Criticizing the agreement is not tantamount to criticizing the delegation. We have to judge what is on the table – its route to the table is irrelevant. I have every reason to trust the delegation (as I respect Silke's take on things) and know them to be skilful and wily negotiators with a huge amount of experience and an exhaustive historical memory. Their job is to get the best deal they can and bring it to the sector and we then judge the offer solely on its merits. The delegation is the means by which proposals pass from the institutions to the sector. Our argument is with the institutions, not the delegation. A strong and robust sector is just what the delegation needs to give it some muscle.

You say that were the institutions to threaten ending the current agreement the delegation would walk away. This is tantamount to saying that every time the EU threatens the end of the agreement we will cave in.

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Michael LUCAS

   

Nobody should underestimate the consequences if the sector votes to accept this draft agreement.

Firstly the direct consequences. Freelances who travel, and that includes everybody who goes to Strasbourg and does missions for any of the institutions will face the combined nightmare of inflexible tickets - often preventing them accepting work before or after EU contracts - and battling with payment officers who will have a whale of a time deducting money because they will have found a cheaper ticket on internet.

The 150% increase in the number of days AICs must work before becoming category 1 will lead to a 150% increase in cheaper competition, with obvious implications. Lots of people seem to have forgotten how worried we were a few years ago when young colleagues on the insertion scheme at SCIC were getting over a hundred days a year at the expense of established interpreters. All booths were feeling the pinch. Fortunately the insertion scheme was abandoned.

Let nobody deceive themselves or anyone else. The delegation tells us that the SCIC negotiators viewed the 250 days as a make or break issue, threatening to withdraw from the present agreement if they didn't get it. Initially they wanted to increase the threshold to some 500 days. Why were SCIC willing to drop their initial demands for a substantial pay cut? Probably because they knew that if they were patient, they would eventually get a far bigger cut than the 11% they said they wanted.

The real danger in this draft agreement though is indirect. Many people in the profession firmly believe that our increased productivity and unique skills should entitle us to a pay rise, which should have been our counter-demand when the institutions reopened negotiations. What is more, overall we are currently in a strong position. The institutions predict an increase in demand for interpretation, and in some booths there is already a shortage. Why then would we be willing to make these potentially disastrous concessions? And what message do we send out by doing so? This is why the institutions were willing to drop their hardline demands. They know that if relief pushes us to accept this agreement, we will have shown that we are weak. If we do not refuse now, when we are in a position of strength, why would we refuse in a couple of years time if they come back and ask for a large pay cut, particularly given that by then the 150% increase in cheaper competition might be starting to put interpreters in some booths under real pressure.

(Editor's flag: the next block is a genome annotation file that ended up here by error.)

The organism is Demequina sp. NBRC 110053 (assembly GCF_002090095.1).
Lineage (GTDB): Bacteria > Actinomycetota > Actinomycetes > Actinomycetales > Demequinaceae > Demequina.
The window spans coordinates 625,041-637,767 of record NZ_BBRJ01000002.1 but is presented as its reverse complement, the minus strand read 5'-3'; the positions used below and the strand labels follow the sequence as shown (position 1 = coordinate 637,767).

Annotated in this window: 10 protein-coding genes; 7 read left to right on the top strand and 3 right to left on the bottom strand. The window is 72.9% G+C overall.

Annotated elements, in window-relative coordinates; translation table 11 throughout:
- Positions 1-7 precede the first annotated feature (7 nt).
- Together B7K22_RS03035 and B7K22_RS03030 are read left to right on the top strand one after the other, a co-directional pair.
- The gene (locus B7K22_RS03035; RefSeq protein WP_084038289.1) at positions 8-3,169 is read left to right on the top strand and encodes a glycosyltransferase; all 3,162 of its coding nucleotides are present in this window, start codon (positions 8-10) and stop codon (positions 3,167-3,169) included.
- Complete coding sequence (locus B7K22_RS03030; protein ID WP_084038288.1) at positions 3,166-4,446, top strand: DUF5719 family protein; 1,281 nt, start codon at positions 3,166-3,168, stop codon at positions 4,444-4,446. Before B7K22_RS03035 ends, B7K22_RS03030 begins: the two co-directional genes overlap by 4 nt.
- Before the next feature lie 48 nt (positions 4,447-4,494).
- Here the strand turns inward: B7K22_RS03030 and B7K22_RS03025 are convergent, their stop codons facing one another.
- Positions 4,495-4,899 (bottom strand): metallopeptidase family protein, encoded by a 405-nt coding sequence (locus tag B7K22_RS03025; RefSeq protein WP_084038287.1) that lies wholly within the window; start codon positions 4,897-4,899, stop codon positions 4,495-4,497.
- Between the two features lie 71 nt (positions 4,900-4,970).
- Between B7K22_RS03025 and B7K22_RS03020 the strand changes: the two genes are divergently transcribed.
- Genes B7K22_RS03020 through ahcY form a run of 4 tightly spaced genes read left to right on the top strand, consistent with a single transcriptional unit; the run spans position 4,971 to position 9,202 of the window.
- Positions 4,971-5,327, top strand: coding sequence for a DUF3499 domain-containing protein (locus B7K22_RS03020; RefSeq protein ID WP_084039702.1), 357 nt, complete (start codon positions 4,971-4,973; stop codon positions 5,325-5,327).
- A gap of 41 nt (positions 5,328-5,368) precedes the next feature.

There is still a belief amongst many freelancers that we are only as strong as our weakest link, those booths or individuals whose circumstances mean that they are unwilling to take action to defend their livelihood. I disagree. Many of us here are in a strong position, and if we work together to defend our pay and our profession, the institutions will have no choice but to listen to us.

The alternative is for all of us to align ourselves with the weakest link, and accept the fact that in future our pay and conditions will continue to deteriorate. I for one refuse to accept that. If this draft agrement were to be adopted, I hope that those who believe in themselves and their worth would face up to facts. The days when it was in everyone's interest to have an EU-wide agreement covering both big institutions and all booths are perhaps gone.

If SCIC is the driving force behind this carefully planned strategy to frighten us (with initial demands for pay cuts, several categories etc) and then use our collective relief at what appears in comparison to be "the least-bad option" to push through what WILL amount to a cut in our pay, perhaps the time has come to call SCIC's bluff. Even if SCIC were to rescind the agreement, which is unlikely given failed attempts to do this in the past, I do not believe the EP would follow suit if faced with a determined stance on our part. The Parliament needs us and simply cannot function without us. Different agreements for the different institutions would probably reflect reality on the ground, which is that their needs and priorities differ. And if SCIC were then unable to find local interpreters with the language combinations required in key booths where there is already a shortage...the boot would then be squarely on the other foot.